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Meaning of Gravitaional Shear?

  1. Oct 20, 2009 #1
    Is there more than one meaning for "gravitational shear". It seems to refer to focusing of light beams.

    When I calculate the difference in velocity, of earth's side closest and farthest from the sun: the difference is about one meter/second. Is that gravitational shear?

    Calculation

    Orbital velocity is 2 times pi times the distance to the sun, divided by time, in this case the number of seconds in a year.

    Velocity of Earth
    v1 =2 * pi * 1.5 * 10^8 / ( 365.25 * 24 * 60 * 60 )
    = 29.8653 km/sec.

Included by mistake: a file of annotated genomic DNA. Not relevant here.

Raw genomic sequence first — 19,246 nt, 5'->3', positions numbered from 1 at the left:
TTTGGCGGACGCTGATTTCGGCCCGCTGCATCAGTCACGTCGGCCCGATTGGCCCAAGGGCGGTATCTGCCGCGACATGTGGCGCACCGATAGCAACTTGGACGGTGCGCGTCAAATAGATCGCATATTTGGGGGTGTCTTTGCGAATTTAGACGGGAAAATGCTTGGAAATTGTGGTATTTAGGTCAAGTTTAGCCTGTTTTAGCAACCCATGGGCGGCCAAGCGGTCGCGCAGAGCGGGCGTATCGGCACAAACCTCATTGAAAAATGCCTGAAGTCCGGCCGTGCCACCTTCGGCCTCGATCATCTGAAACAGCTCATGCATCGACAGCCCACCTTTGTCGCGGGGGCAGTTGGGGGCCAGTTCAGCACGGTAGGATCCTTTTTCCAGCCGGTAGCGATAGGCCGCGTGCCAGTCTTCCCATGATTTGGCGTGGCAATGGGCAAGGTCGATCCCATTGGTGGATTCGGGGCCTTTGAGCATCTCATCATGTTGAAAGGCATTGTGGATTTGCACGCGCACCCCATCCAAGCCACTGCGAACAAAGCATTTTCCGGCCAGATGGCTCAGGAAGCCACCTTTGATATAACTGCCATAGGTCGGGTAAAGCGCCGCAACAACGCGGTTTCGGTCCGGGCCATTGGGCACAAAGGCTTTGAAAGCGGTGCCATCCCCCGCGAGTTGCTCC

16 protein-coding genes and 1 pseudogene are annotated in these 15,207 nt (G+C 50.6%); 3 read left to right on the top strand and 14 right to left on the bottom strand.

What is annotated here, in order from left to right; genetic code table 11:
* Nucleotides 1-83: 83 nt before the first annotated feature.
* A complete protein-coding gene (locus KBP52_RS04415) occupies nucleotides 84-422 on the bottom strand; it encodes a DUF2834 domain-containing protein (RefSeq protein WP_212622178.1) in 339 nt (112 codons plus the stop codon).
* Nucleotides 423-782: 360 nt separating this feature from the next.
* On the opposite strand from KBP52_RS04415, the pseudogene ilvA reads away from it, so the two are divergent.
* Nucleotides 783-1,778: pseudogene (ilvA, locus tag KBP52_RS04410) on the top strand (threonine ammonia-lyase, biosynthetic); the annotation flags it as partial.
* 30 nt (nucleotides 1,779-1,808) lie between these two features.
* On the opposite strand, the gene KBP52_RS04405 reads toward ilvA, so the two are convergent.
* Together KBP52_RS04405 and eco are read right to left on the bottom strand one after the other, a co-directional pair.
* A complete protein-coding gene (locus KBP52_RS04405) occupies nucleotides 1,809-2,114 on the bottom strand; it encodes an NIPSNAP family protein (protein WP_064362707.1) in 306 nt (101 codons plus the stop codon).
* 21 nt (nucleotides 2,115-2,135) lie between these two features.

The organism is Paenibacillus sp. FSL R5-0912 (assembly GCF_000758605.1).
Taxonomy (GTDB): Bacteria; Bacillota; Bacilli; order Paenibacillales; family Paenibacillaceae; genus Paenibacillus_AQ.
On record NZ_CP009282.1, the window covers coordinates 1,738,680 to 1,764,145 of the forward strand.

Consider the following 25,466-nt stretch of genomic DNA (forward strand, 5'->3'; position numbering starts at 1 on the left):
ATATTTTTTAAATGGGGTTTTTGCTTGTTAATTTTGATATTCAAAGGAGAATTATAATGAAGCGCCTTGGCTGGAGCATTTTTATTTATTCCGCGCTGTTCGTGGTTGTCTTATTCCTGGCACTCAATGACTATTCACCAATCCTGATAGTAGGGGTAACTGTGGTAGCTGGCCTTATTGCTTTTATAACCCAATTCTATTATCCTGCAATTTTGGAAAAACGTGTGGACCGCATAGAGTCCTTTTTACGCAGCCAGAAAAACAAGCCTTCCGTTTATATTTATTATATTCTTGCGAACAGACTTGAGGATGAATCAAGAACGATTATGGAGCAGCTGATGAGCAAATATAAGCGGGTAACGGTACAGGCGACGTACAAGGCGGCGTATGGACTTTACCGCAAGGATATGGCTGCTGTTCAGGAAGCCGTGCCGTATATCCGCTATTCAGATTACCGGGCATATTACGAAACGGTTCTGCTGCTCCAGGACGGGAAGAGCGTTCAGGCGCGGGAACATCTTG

v2 =(2 * pi * 1.5 * 10^8 - radiusEarth) / ( 365.25 * 24 * 60 * 60 )


    Subrtact v1 - v2

    The Radius of Earth is 6378 km.
    The orbit is inclined to have a different velocity, at the sides nearest and farthest from the sun. This difference is, 1.27 meters/sec.
     
  2. jcsd
  3. Oct 21, 2009 #2
    Usually, gravitational shear is mentioned in relation to gravitational lensing, mainly weak lensing. The shear causes background galaxies in relation to a foreground cluster to become elongated, and also curved towards the center of the cluster. Look up "weak gravitational lensing". . .
     
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